Both the Army’s Occupational Physical Assessment Test and its proposed Combat Readiness Test feature a deadlift element — a familiar lift for powerlifters, but one that’s sometimes avoided by others at the gym. Now, with performance on the lift potentially dictating how (or whether) a soldier can continue service, here’s some advice from the experts:
Push, don’t pull: “It’s more leg-driven focus,” said Army Maj. Donald Bigham, chief of human performance at the Human Performance Integrative Office at Fort Benning, Georgia, whose in-competition deadlifts have topped 630 pounds. “They’ve got to treat it as a push, rather than a pull. … Learn how to push first, because your legs are the strongest.”
The push will help stabilize your back, Bigham said, setting your frame up so you can lock out the weight easier. He’s a big proponent of the lift in general, calling it “probably the best exercise you can do to focus on strength.”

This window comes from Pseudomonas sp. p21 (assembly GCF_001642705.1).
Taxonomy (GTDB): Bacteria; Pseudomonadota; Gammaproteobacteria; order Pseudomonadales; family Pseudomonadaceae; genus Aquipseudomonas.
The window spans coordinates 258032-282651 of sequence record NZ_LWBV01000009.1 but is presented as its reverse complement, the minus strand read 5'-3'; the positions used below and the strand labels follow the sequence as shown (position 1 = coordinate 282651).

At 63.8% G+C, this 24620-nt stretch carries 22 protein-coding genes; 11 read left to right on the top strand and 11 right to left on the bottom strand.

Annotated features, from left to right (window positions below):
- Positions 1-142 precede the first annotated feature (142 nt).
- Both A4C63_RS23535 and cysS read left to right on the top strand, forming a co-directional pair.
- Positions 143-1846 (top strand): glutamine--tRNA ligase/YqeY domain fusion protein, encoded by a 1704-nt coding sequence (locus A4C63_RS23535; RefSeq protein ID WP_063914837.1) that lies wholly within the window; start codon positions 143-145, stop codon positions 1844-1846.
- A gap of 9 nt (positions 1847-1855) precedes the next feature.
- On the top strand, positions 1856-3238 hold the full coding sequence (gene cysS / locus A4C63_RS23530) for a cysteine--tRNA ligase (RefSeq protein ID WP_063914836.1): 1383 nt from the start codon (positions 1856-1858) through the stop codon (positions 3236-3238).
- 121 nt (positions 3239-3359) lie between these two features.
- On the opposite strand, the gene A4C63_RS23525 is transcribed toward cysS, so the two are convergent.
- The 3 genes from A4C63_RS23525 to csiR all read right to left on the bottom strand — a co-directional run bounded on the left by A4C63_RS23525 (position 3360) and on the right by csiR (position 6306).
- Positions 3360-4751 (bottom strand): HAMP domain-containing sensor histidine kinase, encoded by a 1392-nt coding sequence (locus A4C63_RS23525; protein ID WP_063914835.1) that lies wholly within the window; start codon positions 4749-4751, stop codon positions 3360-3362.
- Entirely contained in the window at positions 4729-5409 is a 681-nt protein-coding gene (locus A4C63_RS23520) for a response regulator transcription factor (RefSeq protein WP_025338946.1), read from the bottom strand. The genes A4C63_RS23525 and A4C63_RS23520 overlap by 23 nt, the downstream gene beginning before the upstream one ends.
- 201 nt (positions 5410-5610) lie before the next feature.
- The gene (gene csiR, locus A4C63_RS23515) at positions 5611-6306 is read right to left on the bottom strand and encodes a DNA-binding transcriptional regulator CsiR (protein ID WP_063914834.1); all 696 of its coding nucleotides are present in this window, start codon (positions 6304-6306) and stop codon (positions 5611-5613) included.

Target weaknesses. “When you get to a maximal weight, where are you failing?” asked Staff Sgt. Brad Arbic, who recently managed an 805-pound deadlift in training and has topped 765 pounds in competition.
If you’ve got trouble getting the weight off the ground, Arbic suggests deficit deadlifts — stand on a plate to force yourself to pull farther than you normally would. Trouble locking out? Consider block pulls or pin pulls, where the bar begins farther up the lift and “you’re actually starting at the hardest part, or the part where you fail,” Arbic said.
Don’t just jump in. “I think it’s awesome that the Army has added [the lift] to some of their tests, but they shouldn’t rush putting a ton of weight on the bar,” said Marine Lance Cpl. Mckenzie Curtis, a former junior worlds powerlifter who’s now a military police officer stationed in Japan. “That can actually hurt you more than help you.”
Curtis champions an incremental strength-building approach (get the basics here). And while she’s not facing a deadlift as part of her Marine fitness testing, she did do seven pullups on her last Physical Fitness Test to max out her point total.
“I’m training to do 20 like the males,” she said.
Kevin Lilley is the features editor of Military Times.